Scottish Government announces moratorium on fracking planning permissions

Scotland’s SNP Government announced a moratorium this afternoon on the granting of planning permissions for all unconventional oil and gas developments, including fracking. 

In a statement to the Scottish parliament, the Energy Minister, Fergus Ewing, said the moratorium would remain in force until the Scottish Government had completed a wide-ranging survey into the effects of onshore oil and gas extraction.

Mr Ewing described Scotland’s approach to unconventional oil and gas as “cautious, considerate and evidence-based”. He contrasted this with UK government attitude, which, he said, “sought to develop shale gas quickly at any cost”.

SNP MPs voted in favour of a moratorium in Monday’s debate on the Infrastructure Bill in the House of Commons but the proposal was heavily defeated when most Labour MPs abstained.

Mr Ewing described as “a disgrace” the proposal in the Bill to allow companies to drill under private properties without the owners’ consent. Following a concession by the UK government, this part of the bill will now not apply to Scotland. Mr Ewing said he had asked the UK Energy and Climate Change Secretary, Ed Davey, to not issue any more exploration licences for Scotland.


The minister said the Scottish government would look closely at the impacts of onshore oil and gas development.  He announced:

  • 12-week public consultation
  • Full public health assessment
  • Further research on the effects of increased traffic, noise and related emissions on local communities
  • Tightening of planning guidance and environmental protection
  • Review of other countries’ experience

Mr Ewing said the public consultation would allow the voices of those likely to be most affected by unconventional oil and gas to be heard in a more formal and structured way.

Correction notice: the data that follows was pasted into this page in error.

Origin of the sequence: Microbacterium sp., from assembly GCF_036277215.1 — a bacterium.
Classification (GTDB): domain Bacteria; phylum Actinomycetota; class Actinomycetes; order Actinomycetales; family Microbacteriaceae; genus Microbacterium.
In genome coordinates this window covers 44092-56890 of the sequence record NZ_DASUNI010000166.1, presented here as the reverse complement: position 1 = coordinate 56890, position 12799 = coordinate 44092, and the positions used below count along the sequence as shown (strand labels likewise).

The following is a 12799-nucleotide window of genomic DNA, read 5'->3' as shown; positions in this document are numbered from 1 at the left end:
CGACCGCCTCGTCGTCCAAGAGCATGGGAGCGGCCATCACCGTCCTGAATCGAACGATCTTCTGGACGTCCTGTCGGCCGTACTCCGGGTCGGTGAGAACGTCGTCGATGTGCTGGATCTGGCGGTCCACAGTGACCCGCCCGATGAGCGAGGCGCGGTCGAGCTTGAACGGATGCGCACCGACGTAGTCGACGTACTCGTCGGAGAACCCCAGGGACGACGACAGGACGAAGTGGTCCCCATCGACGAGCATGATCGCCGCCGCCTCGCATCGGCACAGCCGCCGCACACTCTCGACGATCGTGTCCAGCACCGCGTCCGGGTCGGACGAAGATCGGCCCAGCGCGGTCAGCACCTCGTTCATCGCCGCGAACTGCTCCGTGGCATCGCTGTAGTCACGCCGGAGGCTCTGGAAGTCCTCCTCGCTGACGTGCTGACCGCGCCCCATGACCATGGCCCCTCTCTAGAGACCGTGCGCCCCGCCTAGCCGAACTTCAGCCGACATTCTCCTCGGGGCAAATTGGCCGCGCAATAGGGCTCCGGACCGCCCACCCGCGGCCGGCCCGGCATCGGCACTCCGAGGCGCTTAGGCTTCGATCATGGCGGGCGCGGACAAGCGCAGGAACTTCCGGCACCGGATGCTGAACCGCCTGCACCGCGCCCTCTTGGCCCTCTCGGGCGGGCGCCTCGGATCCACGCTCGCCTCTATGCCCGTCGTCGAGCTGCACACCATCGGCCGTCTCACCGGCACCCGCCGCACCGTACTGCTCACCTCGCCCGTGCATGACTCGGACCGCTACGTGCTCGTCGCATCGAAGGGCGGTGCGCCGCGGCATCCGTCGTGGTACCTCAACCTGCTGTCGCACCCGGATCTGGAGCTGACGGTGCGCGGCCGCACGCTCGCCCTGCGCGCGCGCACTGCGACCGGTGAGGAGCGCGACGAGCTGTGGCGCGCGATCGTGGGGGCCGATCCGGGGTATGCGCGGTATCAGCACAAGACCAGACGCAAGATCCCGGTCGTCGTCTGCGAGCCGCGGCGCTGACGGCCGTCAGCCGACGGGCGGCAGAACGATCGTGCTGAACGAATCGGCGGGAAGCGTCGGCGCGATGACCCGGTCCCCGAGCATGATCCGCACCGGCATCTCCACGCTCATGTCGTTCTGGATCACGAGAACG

Future decisions would be informed not just by technical issues, Mr Ewing said, but by a fuller understanding of public opinion.

He said the work announced today would take time to complete and the Government would set out the timescale “in due course”.

“Given the importance of this work it would be inappropriate to allow any planning consents in the meantime. I am therefore announcing today a moratorium on planning consents for unconventional oil and gas work, including fracking. This will continue until work has been completed”.

A similar moratorium will apply to permits issued by the Scottish Environmental Protection Agency.

Mr Ewing acknowledged that some people saw opportunities in unconventional oil and gas extraction, including companies working in the chemical industry, such as Ineos.

“We should never close our minds to the potential opportunities of new technologies but we must also ensure that community, environmental and health concerns are not simply brushed aside. This government will not allow that to happen and I hope the actions I have announced today will be widely welcomed as proportionate and responsible”.

Lewis Macdonald (Lab) challenged the SNP to endorse Labour’s 13 conditions added to the UK Infrastructure Bill in Monday’s debate in the House of Commons and to declare that Scotland would not be first to frack in the UK.  He also called for local referendums on fracking proposals.

Murdo Fraser (Con) quoted Tom Crotty, CEO of Ineos as saying that if Scotland didn’t embrace shale gas there could be a collapse in manufacturing.

Angus MacDonald (SNP) asked how the moratorium would affect existing operations.  Mr Ewing replied that the moratorium could not apply retroactively to applications which had already been granted.

Liam McArthur (LibDem)  asked if the minister would rule out signing any contract for fracking in Scotland. The minister replied that he would not pre-judge the outcome of the process.

Graeme Dey(SNP)  asked what steps would be taken to ensure the public consultation was as far reaching as possible. Mr Ewing repllied that the consultation would run for 12 weeks, starting in around two months.

Clare Baker (Lab) asked if today’s announcement would affect unconventional gas operations in the Firth of Forth.  The minister replied that devolved powers only applied to onshore operations.

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